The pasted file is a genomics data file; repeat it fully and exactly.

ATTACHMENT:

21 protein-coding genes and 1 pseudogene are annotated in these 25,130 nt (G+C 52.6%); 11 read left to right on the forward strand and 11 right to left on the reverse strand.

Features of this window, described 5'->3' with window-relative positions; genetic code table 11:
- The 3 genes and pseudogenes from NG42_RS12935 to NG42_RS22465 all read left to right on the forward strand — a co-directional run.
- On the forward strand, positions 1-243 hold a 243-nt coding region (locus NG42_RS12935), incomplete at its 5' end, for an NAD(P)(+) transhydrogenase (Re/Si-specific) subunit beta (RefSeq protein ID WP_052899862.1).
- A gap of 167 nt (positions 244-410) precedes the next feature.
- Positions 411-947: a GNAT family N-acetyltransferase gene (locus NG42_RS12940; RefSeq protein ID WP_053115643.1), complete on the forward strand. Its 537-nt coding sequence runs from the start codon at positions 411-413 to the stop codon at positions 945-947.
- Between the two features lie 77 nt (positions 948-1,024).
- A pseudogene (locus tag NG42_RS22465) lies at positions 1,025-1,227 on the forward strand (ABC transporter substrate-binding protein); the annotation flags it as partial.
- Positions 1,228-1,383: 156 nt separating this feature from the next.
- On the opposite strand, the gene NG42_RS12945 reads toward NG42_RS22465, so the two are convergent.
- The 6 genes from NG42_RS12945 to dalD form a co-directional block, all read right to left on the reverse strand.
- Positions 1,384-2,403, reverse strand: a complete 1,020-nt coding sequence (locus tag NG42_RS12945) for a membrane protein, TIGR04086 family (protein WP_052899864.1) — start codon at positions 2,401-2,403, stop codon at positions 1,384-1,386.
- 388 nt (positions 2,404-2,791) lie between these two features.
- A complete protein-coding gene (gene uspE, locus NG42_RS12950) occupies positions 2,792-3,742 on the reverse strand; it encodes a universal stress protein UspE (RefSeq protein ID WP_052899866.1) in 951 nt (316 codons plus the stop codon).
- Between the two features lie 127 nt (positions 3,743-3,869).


21 protein-coding genes and 1 pseudogene are annotated in these 25,130 nt (G+C 52.6%); 11 read left to right on the forward strand and 11 right to left on the reverse strand.

Features of this window, described 5'->3' with window-relative positions; genetic code table 11:
- The 3 genes and pseudogenes from NG42_RS12935 to NG42_RS22465 all read left to right on the forward strand — a co-directional run.
- On the forward strand, positions 1-243 hold a 243-nt coding region (locus NG42_RS12935), incomplete at its 5' end, for an NAD(P)(+) transhydrogenase (Re/Si-specific) subunit beta (RefSeq protein ID WP_052899862.1).
- A gap of 167 nt (positions 244-410) precedes the next feature.
- Positions 411-947: a GNAT family N-acetyltransferase gene (locus NG42_RS12940; RefSeq protein ID WP_053115643.1), complete on the forward strand. Its 537-nt coding sequence runs from the start codon at positions 411-413 to the stop codon at positions 945-947.
- Between the two features lie 77 nt (positions 948-1,024).
- A pseudogene (locus tag NG42_RS22465) lies at positions 1,025-1,227 on the forward strand (ABC transporter substrate-binding protein); the annotation flags it as partial.
- Positions 1,228-1,383: 156 nt separating this feature from the next.
- On the opposite strand, the gene NG42_RS12945 reads toward NG42_RS22465, so the two are convergent.
- The 6 genes from NG42_RS12945 to dalD form a co-directional block, all read right to left on the reverse strand.
- Positions 1,384-2,403, reverse strand: a complete 1,020-nt coding sequence (locus tag NG42_RS12945) for a membrane protein, TIGR04086 family (protein WP_052899864.1) — start codon at positions 2,401-2,403, stop codon at positions 1,384-1,386.
- 388 nt (positions 2,404-2,791) lie between these two features.
- A complete protein-coding gene (gene uspE, locus NG42_RS12950) occupies positions 2,792-3,742 on the reverse strand; it encodes a universal stress protein UspE (RefSeq protein ID WP_052899866.1) in 951 nt (316 codons plus the stop codon).
- Between the two features lie 127 nt (positions 3,743-3,869).